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Synesius of Cyrene


Mosaic depicting an angel. Museum of Ptolemais. Photo Marco Prins.
Mosaic depicting an angel. Museum of Ptolemais
Synesius of Cyrene (c.370-c.413) was a Neo-Platonic philosopher who became bishop of Ptolemais in the Cyrenaica. He left behind a small corpus of texts that offer much information about daily life in Late Antiquity, and about the christianization of the Roman world.

The text of Letter 101 is offered here in the translation by A. Fitzgerald. It was written in 402.

Letter 101: Literary Life

To Pylaemenes

A man from Phycus (Phycus is a harbor of the Cyreneans) has brought me a letter written in your name. I have read it both with pleasure and admiration. It was worthy of both, because of its note of feeling and because of the beauty of its language. I quickly called together in your honor an assembly of the Greeks who reside in Libya, and I told them to come and listen to an eloquent letter. And now in our cities Pylaemenes, the creator of the divine letter, is famous.

One thing only seemed strange, and struck the audience as contrary to expectation. You asked for my Cynegetica, as if there were some value in it. You seemed, therefore, to reveal a humorous disposition, and to be brimming with sarcasm; but the Cyreneans did not admit that the poorest speaker among them could have produced something in a sportive vein worthy of your attention: but I acquitted you on this charge of sarcasm. I explained that besides the rest of your good qualities, you were extremely kind, and lavish in your praise; that thus you had not made the request in jest, but rather to fill me with joy that I had been honored by such a judge as you. Write to me, therefore, as often as you can. Give the Cyreneans a feast of eloquence.

No recital could be pleasanter to them than the letters of Pylaemenes, now that they have been inspired by this example. At all events you will meet plenty of men on their way here, and if no others, at least those who are to be our rulers, both of the less and of the greater province, and the province of Egypt as well.

It is easy to recognize them by the train of money-lenders who follow them. Since it interests you to know about my life, we study philosophy, my dear friend, and we have only splendid isolation for our fellow-worker, not one human being. I have never anywhere in Libya heard a man uttering a philosophical phrase except when an echo is repeating my own voice. But as the proverb says, "Adorn the Sparta which fate has given you."[1] And for my part I think I shall be content with my own fate, and shall myself adorn it, regarding this as a contest set before my life, and a test, whether I am abandoning philosophy in her evil days. If I have no other witness, at least God himself will bear witness for me, God whose seed, the intellect, has come to man. I think even the stars at all times fix a kindly gaze upon me, for they see that I alone in this vast stretch of country examine them with knowledge. Pray for me, then, that I remain in my present way of life, and for yourself, that you may abandon the ill-omened forum, you who use your natural gifts so ill.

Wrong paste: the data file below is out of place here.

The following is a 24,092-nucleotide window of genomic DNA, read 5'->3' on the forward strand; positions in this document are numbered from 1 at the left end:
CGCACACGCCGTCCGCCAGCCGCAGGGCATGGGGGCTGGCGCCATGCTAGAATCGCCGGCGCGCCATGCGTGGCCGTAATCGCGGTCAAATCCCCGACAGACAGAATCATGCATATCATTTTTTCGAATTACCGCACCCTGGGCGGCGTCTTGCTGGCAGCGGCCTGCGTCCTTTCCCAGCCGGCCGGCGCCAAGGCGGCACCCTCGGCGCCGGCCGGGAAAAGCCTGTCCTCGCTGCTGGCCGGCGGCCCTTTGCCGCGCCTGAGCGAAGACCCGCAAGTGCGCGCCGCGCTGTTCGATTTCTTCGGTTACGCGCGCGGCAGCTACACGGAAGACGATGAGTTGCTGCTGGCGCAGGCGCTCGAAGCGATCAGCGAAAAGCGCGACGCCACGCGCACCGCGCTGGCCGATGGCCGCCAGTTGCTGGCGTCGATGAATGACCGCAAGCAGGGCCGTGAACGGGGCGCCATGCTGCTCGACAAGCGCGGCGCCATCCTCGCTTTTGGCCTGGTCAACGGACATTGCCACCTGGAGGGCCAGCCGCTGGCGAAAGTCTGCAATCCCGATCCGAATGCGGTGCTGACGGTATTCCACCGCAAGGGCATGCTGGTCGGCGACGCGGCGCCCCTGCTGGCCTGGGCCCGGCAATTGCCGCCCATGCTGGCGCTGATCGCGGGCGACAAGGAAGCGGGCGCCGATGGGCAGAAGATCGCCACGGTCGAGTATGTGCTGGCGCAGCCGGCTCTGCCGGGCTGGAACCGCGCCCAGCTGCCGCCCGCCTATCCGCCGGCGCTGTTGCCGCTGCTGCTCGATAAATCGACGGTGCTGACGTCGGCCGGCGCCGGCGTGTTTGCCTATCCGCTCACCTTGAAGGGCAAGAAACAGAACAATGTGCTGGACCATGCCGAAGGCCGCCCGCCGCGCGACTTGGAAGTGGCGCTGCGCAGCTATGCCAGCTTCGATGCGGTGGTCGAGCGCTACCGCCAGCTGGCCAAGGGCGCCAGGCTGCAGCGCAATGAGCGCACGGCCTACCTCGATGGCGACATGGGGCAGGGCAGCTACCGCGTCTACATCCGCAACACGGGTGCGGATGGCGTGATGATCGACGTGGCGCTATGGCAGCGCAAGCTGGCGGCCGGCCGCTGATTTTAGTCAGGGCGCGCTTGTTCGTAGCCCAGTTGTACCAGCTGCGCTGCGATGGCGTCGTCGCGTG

How I long to see you turn thoughts to what is within, even when your outward circumstances are prosperous; for to exchange happiness for prosperity is to barter gold for bronze. For myself, I rejoice when they twit me with being myself a private citizen, the while all my many relations are eager for office. I prefer that my soul should be guarded by virtues, rather than my body by soldiers, since no longer do circumstances afford room for a philosopher to control the State. Even if you do not get on any better in the forum (which I do not believe for a moment), at all events I have never had gloomy anticipations about you, such as thinking that you would turn false to your character, and that you might come to resemble those famous scribes; I would not dignify them by the name of orators.

Now in no other manner is it possible to get rich in your courts except by a general confusion of human and divine justice, and by not even getting rich, look to philosophy all the more. If you come across an earnest philosopher, share with me your great acquisition. It is quite a harmless quest, to wander through Greek and foreign lands on such a hunting expedition as this.

But if, amidst a harvest blighted by drought, we seem to suffice unto you, come and take your share of us and whatever is ours, "on fair and equal terms", as the Lacedaemonian saying has it. Give all my kindest message to the venerable Marcian. If I had said in the language of Aristides that he was the image of Hermes, the god of eloquence, come amongst men,[2] I should scarcely have praised him as he deserves, for he is more than an image. I should have liked to write to him directly, but I have become stiff, that I may not expose myself to correction from the pedants who polish every syllable. There is no small danger that the letter would be read in the Panhellenion. This is the place in which parts of the world meet, to hear the sacred voice of the old gentlemen whose researches comprehend tales both past and present. Give my compliments to my friend Eucharistus, and to all those to whom you think fitting.

Note 1:
Fragment 723 from Euripides' Telephus (ed. Nauck).

Note 2:
Aristides, Or. 3.663 (Behr).
Online 2007
Revision: 17 August 2007
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